General Mills supporting GMOs

General Mills supporting GMOs

General Mills report is reinforcing its support for GM crops and their necessity in global ag production.

GENERAL Mills recently released its 2014 global responsibility report in which it affirmed its view that biotechnology will be key to feeding a growing population.

In January, General Mills announced that it would stop sourcing genetically modified (GM) corn starch and sugarcane for its original Cheerios brand breakfast cereal. The latest report, however, reinforces the company's support for GM crops and their necessity in global agriculture production.

According to the report, one in eight people in the world today — or 870 million people — do not have enough to eat. By 2040, the world's population is projected to increase to nearly 9 billion people.

"Global experts project that, to meet the growing needs of an increasingly hungry world, we will need at least 50% more food, 45% more energy and 30% more water," the report notes.

"It's a daunting challenge, but biotechnology shows promise to address such issues as strengthening crops against drought and extreme temperature and delivering more nutritious food, even in poor soil conditions," the report explains. "We agree with the U.N. World Health Organization that the development of genetically modified organisms (GMOs) offers the potential for increased agricultural productivity or improved nutritional value that can contribute directly to enhancing human health and development."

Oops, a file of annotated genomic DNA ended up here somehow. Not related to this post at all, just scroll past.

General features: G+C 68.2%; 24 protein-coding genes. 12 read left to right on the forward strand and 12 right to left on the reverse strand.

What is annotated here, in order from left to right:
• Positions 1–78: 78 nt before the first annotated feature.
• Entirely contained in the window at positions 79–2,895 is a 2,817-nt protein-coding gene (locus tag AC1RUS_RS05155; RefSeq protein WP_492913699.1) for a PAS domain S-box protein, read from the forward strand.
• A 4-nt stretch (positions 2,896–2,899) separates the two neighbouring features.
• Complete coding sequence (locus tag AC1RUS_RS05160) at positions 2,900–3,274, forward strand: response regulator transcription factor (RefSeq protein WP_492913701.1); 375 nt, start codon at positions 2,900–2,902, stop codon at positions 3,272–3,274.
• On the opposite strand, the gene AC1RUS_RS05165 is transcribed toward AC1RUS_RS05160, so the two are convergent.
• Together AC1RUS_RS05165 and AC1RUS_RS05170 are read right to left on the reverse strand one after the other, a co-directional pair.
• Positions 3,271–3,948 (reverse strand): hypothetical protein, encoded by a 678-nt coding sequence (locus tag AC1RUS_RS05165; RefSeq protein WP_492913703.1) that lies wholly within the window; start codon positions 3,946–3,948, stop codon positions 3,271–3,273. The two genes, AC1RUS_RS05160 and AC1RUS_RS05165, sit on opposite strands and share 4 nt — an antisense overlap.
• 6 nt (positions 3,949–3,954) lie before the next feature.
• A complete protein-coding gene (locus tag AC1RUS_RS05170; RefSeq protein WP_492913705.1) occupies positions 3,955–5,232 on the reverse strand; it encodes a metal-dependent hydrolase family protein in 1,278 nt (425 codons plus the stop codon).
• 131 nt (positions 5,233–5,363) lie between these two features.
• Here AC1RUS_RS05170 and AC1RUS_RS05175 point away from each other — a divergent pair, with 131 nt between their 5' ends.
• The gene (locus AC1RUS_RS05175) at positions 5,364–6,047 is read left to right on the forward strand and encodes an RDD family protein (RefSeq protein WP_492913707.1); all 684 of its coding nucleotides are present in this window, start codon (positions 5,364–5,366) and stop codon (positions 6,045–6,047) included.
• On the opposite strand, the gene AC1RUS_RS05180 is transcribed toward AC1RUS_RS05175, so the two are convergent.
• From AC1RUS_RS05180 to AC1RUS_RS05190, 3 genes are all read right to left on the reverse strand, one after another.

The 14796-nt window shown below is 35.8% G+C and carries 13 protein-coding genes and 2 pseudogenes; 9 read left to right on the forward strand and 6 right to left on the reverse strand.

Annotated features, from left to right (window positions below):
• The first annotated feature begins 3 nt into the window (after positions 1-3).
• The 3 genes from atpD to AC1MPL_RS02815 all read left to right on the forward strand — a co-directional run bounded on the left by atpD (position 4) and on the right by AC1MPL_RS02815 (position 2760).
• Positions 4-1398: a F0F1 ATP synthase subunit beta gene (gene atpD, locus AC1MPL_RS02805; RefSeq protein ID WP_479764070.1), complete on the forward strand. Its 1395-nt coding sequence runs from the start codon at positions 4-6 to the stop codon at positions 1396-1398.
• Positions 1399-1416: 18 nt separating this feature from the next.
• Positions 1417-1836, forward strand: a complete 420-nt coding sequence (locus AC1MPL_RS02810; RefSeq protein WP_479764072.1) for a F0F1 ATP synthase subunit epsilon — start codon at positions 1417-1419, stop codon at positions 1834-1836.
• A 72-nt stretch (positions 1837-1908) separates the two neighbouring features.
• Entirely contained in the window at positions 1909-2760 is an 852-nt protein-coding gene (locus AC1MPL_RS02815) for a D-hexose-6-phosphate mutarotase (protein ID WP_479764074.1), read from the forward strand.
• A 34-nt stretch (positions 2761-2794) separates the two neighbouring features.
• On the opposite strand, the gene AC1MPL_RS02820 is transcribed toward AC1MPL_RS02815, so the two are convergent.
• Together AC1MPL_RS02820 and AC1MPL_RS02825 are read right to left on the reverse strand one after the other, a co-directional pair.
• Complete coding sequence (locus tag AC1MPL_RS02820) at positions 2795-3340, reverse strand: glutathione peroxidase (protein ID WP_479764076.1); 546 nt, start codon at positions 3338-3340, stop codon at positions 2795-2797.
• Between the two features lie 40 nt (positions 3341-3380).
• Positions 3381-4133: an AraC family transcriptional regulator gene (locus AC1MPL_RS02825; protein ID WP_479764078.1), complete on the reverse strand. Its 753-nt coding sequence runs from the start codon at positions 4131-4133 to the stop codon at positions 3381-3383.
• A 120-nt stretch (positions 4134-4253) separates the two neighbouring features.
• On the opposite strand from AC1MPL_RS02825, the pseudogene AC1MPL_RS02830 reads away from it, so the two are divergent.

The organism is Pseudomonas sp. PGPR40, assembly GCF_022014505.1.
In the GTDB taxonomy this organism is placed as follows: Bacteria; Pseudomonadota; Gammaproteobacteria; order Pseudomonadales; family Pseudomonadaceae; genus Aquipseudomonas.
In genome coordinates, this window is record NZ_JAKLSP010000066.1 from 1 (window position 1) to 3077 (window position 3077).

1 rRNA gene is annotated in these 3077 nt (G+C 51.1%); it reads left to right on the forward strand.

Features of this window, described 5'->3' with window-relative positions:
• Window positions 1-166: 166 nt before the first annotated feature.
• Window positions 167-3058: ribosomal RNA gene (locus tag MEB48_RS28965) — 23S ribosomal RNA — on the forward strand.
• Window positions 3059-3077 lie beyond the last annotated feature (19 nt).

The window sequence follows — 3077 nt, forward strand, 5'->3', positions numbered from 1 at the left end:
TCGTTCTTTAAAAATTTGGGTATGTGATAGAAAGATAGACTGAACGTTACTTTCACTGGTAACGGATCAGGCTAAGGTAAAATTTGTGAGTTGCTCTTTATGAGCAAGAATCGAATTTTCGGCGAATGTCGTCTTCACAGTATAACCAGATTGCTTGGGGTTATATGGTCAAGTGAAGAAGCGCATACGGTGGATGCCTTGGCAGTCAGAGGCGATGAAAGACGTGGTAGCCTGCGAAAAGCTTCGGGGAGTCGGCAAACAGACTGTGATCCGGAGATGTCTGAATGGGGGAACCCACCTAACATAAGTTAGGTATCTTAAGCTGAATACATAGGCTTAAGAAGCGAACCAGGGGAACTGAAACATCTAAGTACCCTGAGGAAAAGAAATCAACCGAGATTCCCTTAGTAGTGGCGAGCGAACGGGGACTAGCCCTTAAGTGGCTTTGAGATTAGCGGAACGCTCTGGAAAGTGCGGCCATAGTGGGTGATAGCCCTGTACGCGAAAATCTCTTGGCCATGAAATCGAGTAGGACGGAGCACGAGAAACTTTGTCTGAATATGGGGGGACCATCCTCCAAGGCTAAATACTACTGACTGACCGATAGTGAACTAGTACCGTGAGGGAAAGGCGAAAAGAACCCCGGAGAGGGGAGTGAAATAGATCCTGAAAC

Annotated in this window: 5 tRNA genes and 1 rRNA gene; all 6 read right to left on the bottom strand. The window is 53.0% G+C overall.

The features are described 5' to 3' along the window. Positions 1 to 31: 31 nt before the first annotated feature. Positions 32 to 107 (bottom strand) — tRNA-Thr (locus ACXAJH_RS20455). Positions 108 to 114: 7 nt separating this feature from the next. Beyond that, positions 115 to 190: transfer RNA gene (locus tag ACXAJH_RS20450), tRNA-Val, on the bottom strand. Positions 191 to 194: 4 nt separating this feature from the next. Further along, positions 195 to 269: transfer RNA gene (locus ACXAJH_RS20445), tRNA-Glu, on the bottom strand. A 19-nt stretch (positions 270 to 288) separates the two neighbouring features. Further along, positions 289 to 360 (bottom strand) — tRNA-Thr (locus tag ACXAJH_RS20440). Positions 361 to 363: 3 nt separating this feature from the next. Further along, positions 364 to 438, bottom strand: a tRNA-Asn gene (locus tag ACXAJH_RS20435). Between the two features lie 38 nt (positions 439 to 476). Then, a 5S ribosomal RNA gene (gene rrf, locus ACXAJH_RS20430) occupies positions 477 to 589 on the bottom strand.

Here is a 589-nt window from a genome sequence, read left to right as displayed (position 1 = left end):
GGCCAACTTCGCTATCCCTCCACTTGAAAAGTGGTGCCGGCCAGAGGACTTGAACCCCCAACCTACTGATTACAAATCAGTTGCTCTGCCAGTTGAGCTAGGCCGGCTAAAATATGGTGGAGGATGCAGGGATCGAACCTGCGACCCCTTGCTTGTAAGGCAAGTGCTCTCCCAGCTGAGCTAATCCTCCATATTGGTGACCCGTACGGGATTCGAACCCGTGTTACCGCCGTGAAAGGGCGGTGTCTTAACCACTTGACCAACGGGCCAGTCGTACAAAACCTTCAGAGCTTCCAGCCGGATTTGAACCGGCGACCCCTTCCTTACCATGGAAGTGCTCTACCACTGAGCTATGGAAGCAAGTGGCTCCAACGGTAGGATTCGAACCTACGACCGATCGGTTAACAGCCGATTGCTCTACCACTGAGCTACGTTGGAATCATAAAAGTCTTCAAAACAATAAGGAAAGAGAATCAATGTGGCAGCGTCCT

General Mills said it understands that consumers are concerned about the safety of GM ingredients but reassured its customers that the company's number-one priority is safety. General Mills added that it has seen "broad and deep global consensus among food and safety regulatory bodies that approved GM ingredients are safe."

"This technology is not new," the report notes. "Biotech seeds have been approved by global food safety agencies and widely used by farmers in food crops for almost 20 years. Because U.S. farmers use GM seed to grow certain crops, 70% of foods on U.S. grocery store shelves likely contain (biotech) ingredients."

The report points out that global food safety experts have noted that there has not been a single incident of harm to health or safety demonstrably linked to the use of GMOs anywhere in the world and that numerous studies have found certain benefits.

"Ensuring safe and effective food production while conserving precious natural resources is a long-standing commitment for General Mills. We believe biotechnology can help," the company said.

The report explains that GM crops generally need less insecticide and may reduce the amount of herbicide needed. Additionally, GM crops often require less energy use by farmers.

"They are associated with reduced greenhouse gas emissions, improved water quality, improved nitrogen retention, improved water filtration and erosion reduction in soil," the report says.

For those still concerned about the safety of GMOs, General Mills said it does offer alternatives containing no GMOs in most of its major food categories in the U.S.

Volume:86 Issue:17

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